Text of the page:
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Daniell targets big final year

Readjusting to the physical demands of professional tennis has been the biggest challenge for Wairarapa tennis star Marcus Daniell since his return from serious knee injuries.

After a two-year hiatus, the Tokyo Olympics doubles bronze medallist was back on court late last year and has his sights set on a strong finish to his professional career at major tournaments, including the French Open, Wimbledon and the US Open, as well as an attempt at winning a second Olympic medal.

Daniell resumed tournament play in December, combining with fellow Kiwi Finn Reynolds to win tournaments in Wellington and Papamoa. He then suffered first-round losses in Brisbane, Auckland and at the Australian Open in Melbourne, followed by a narrow defeat in the doubles in the Davis Cup loss to Turkey.

Although the knee has come through the rigours of tournament play in surprisingly good shape, Daniell reckoned, “the rest of the body is still adjusting.”

“I’d forgotten just how intense the toll is on your joints, and my wrist and back are giving me a bit of grief. But that’s just part of the deal as a pro tennis player.”

Despite the long layoff, the 34-year-old has been disappointed with his results, but he felt there have been some encouraging signs.

“The fact that I’ve been two or three points away in almost every match since starting on tour again is a positive sign, even if it’s devastating to experience,” he said.

“Two years is a long time to be away from high-level tennis, and I need to temper my expectations of how quickly I can get back to my best level.”

Daniell partnered Brazilian Marcelo Demoliner in a narrow first-round loss, in a super tiebreaker, to Australians John Millman and Edward Winter in front of a vociferous home crowd at Melbourne, but he said that was likely to be a one-off pairing, and he would focus on finding partners he can get into the biggest tournaments with for the rest of the year.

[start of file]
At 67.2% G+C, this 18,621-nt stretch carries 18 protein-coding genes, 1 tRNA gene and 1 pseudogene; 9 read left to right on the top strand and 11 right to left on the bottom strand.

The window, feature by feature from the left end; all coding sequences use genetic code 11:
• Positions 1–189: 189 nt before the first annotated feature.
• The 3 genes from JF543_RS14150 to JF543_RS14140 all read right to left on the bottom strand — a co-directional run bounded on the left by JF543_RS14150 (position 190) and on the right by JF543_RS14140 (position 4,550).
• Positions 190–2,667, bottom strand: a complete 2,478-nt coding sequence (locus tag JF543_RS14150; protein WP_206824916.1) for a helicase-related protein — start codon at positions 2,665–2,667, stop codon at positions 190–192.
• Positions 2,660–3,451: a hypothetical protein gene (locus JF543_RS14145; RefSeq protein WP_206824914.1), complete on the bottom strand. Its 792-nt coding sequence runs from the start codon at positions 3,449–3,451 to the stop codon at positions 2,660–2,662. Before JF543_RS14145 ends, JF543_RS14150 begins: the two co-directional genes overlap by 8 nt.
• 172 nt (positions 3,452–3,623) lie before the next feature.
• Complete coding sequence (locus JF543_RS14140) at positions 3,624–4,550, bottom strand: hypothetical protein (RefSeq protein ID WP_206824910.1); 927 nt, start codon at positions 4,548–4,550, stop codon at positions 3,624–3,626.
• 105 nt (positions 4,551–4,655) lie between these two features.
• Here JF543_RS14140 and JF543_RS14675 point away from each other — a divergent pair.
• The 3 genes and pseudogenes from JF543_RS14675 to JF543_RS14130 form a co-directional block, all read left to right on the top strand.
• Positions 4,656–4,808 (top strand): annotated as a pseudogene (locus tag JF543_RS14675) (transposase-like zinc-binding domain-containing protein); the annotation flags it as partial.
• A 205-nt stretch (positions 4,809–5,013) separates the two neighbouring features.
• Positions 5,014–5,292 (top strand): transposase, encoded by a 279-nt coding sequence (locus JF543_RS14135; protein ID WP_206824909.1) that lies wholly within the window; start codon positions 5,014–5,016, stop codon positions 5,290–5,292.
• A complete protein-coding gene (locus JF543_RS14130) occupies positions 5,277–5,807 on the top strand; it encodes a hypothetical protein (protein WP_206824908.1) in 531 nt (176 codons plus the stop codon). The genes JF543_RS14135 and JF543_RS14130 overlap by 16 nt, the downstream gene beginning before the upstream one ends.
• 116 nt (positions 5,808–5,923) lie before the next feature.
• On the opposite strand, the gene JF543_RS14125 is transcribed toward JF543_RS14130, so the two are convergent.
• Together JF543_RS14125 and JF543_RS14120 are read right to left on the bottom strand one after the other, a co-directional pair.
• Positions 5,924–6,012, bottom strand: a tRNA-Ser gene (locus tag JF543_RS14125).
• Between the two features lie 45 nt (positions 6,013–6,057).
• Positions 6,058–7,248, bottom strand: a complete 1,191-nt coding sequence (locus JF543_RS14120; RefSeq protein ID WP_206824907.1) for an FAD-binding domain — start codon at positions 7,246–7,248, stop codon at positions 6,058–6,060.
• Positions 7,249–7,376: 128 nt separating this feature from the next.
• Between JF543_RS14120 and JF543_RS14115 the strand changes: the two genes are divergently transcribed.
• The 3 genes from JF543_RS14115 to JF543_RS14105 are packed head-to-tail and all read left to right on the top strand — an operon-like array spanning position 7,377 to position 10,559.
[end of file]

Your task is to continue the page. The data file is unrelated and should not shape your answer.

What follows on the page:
Making it to Paris for his second Olympics, though, will rest solely on his Tokyo teammate Michael Venus remaining in the top 30 of the doubles rankings, as “I won’t be able to improve on my protected ranking of 56 in the short time before the cutoff,” Daniell said.

The next step in the Olympic build-up for the doubles specialist is some key US tournaments before he heads to Europe.

“I’m aiming to play a big challenger [tournament] in Phoenix next month, hopefully followed by Miami Masters. Then it’s on to the clay, where I’m not going to use many of my Protected Ranking entries as it’s my least favourite surface. I’ll play the French Open, then try to play a full grass-court season leading into Wimbledon.”

Daniell intends to use one Protected Ranking entry for the US Open before retiring for good at the 2025 ASB Classic in Auckland, the venue for his first ATP victory with Romania’s Horia Tecau in 2010.

As well as playing for glory on the court, Daniell hopes to make it a big year for High Impact Athletes, the organisation he founded in 2020 to encourage fellow sports professionals to donate a percentage of their winnings.

He has pledged to donate 50 per cent of his winnings from his final year on tour to high-impact charities aimed at combating the climate crisis, alleviating extreme poverty and improving animal welfare.

In partnership with Momentum, an AI-driven fundraising platform, Daniell has also introduced an innovative way for fans to contribute, enabling donations tied to his on-court performance throughout the season, and he hopes that will garner support from the close-knit Wairarapa tennis community.

By pledging 10 cents for each point, fans can expect to donate about $100 by the end of the year across Daniell’s 10 events.

The fundraising campaign has already raised over US$20,000 for the world’s best charities, and Daniell is “pumped with how it’s started and would love to keep it growing and evolving.”

To sign up, visit highimpactathletes.org/backwithimpact

Chris Cogdale
Chris Cogdale
Chris “Coggie” Cogdale has extensive knowledge of sport in Wairarapa having covered it for more than 30 years, including radio for 28 years. He has been the sports guru at the Wairarapa Times-Age since 2019.

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